“One issue that arises about biometrics is, ‘who holds that information?’ Is there a guarantee that those information is not turned back to authorities in Myanmar?” Gelb said. “If they are turned back to people in Myanmar, then there is an automatic record that people can be verified against in the future. So you have some of the same issues with refugees and populations in very fraught situations. They’re concerned that this kind of information — which they cannot change, they cannot run away from — might be turned over to some entity that is going to hurt them.”

Sikandra Kurdi, an associate research fellow at the International Food Policy Research Institute, said using biometrics makes sense in a context like Yemen where many people already lack a national ID card that could be used to track distribution of social benefit programs. In conducting research on nutrition interventions in Yemen before and after the war, Kurdi found that that system was not always up to date.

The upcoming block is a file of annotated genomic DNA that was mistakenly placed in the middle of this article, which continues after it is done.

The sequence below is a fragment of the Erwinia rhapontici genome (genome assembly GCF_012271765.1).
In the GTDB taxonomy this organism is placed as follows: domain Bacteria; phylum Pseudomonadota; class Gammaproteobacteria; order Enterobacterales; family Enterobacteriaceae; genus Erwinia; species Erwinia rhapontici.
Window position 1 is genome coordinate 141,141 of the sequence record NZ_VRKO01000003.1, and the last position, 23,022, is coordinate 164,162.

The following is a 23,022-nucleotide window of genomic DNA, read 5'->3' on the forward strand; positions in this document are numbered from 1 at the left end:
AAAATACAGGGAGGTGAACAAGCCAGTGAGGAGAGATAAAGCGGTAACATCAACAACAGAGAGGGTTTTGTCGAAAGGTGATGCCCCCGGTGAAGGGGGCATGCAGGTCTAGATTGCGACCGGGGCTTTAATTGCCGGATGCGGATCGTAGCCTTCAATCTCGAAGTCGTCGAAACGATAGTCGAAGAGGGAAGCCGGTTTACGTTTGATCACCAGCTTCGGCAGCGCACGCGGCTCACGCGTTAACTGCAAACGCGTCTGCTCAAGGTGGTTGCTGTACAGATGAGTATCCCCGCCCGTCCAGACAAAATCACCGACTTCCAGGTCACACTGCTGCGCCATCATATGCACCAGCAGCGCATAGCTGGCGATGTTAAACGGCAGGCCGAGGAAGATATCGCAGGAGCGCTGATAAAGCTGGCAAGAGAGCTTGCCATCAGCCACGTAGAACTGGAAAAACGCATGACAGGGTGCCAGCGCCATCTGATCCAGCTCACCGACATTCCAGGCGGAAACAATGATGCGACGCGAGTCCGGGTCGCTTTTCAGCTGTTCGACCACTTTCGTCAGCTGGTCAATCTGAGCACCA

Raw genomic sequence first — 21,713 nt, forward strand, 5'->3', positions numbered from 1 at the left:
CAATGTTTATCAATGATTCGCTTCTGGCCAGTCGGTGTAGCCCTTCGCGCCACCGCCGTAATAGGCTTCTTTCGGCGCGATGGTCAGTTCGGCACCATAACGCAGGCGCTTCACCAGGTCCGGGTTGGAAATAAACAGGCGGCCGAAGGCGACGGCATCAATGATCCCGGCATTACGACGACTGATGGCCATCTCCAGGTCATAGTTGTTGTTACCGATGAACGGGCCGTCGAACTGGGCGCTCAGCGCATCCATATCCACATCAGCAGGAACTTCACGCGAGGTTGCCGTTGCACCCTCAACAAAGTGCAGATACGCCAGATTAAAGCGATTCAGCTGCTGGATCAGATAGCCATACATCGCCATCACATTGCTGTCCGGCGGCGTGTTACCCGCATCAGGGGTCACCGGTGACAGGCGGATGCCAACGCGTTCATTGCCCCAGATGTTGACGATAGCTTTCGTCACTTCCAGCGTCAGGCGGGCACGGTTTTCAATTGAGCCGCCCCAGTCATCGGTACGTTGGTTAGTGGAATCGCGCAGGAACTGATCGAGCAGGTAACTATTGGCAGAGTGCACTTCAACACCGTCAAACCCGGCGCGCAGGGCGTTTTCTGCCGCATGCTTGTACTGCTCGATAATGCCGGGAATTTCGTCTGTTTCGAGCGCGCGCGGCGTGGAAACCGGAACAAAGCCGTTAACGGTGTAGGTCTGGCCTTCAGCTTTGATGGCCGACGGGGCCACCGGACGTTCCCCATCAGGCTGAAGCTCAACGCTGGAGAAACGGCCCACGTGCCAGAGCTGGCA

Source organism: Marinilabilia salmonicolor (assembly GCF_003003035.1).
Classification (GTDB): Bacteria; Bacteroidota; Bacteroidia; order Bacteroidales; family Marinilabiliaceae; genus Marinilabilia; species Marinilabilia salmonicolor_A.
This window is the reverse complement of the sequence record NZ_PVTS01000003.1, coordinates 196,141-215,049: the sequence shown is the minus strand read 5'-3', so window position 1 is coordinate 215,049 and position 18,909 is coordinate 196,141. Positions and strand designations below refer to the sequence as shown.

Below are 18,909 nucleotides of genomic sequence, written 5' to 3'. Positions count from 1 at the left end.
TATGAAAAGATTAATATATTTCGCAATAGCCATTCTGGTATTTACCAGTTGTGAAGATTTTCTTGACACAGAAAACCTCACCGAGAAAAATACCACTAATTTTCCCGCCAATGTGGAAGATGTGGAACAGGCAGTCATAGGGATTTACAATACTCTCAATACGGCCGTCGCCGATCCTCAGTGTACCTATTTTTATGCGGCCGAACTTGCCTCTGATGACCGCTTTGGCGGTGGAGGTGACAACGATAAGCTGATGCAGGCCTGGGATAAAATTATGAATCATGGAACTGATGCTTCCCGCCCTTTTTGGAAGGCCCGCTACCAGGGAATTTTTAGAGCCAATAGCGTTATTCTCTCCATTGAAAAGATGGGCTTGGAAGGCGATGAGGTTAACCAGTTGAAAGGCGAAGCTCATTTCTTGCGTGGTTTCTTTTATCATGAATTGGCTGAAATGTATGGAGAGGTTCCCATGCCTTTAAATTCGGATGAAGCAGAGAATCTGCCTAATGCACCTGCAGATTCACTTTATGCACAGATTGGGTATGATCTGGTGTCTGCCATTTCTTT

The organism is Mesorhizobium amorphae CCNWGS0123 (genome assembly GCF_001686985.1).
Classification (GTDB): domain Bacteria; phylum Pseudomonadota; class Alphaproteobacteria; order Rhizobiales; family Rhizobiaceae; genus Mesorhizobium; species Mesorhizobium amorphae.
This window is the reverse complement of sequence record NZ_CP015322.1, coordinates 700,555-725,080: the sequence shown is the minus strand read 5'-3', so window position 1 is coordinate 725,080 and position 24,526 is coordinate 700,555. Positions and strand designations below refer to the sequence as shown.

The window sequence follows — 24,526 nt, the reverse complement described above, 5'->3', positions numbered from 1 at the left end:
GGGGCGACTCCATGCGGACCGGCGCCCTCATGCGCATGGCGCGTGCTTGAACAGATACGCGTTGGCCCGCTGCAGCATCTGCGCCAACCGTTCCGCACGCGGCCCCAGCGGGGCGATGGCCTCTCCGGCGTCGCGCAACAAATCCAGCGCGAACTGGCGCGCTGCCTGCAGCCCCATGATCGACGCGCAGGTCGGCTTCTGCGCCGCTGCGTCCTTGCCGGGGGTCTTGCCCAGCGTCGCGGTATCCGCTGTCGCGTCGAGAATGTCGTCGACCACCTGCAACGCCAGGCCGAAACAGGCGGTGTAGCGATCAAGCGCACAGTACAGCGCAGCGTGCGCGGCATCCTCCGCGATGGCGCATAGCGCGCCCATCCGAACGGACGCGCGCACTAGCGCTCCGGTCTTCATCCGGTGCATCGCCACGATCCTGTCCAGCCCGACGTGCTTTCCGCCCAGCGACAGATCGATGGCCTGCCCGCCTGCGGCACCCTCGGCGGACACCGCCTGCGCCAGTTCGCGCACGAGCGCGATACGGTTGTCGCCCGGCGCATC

“I see why there is a push to get the biometric IDs,” Kurdi said. “The main reason that the humanitarian aid is not as effective as it could be comes back to the politics. It’s not so much a question of not having the solutions. We know what can be done, we know how food distribution works, we know how to do the cash transfer system … We have solutions that work really well and it’s mostly about the different regional actors who are involved and their interests.”

About the author

  • Teresa Welsh

    Teresa Welsh has reported from more than 10 countries and is currently based in Washington, D.C. Her coverage focuses on Latin America; U.S. foreign assistance policy; fragile states; food systems and nutrition; and refugees and migration. Prior to joining Devex, Teresa worked at McClatchy's Washington Bureau and covered foreign affairs for U.S. News and World Report. She was a reporter in Colombia, where she previously lived teaching English. Teresa earned bachelor of arts degrees in journalism and Latin American studies from the University of Wisconsin.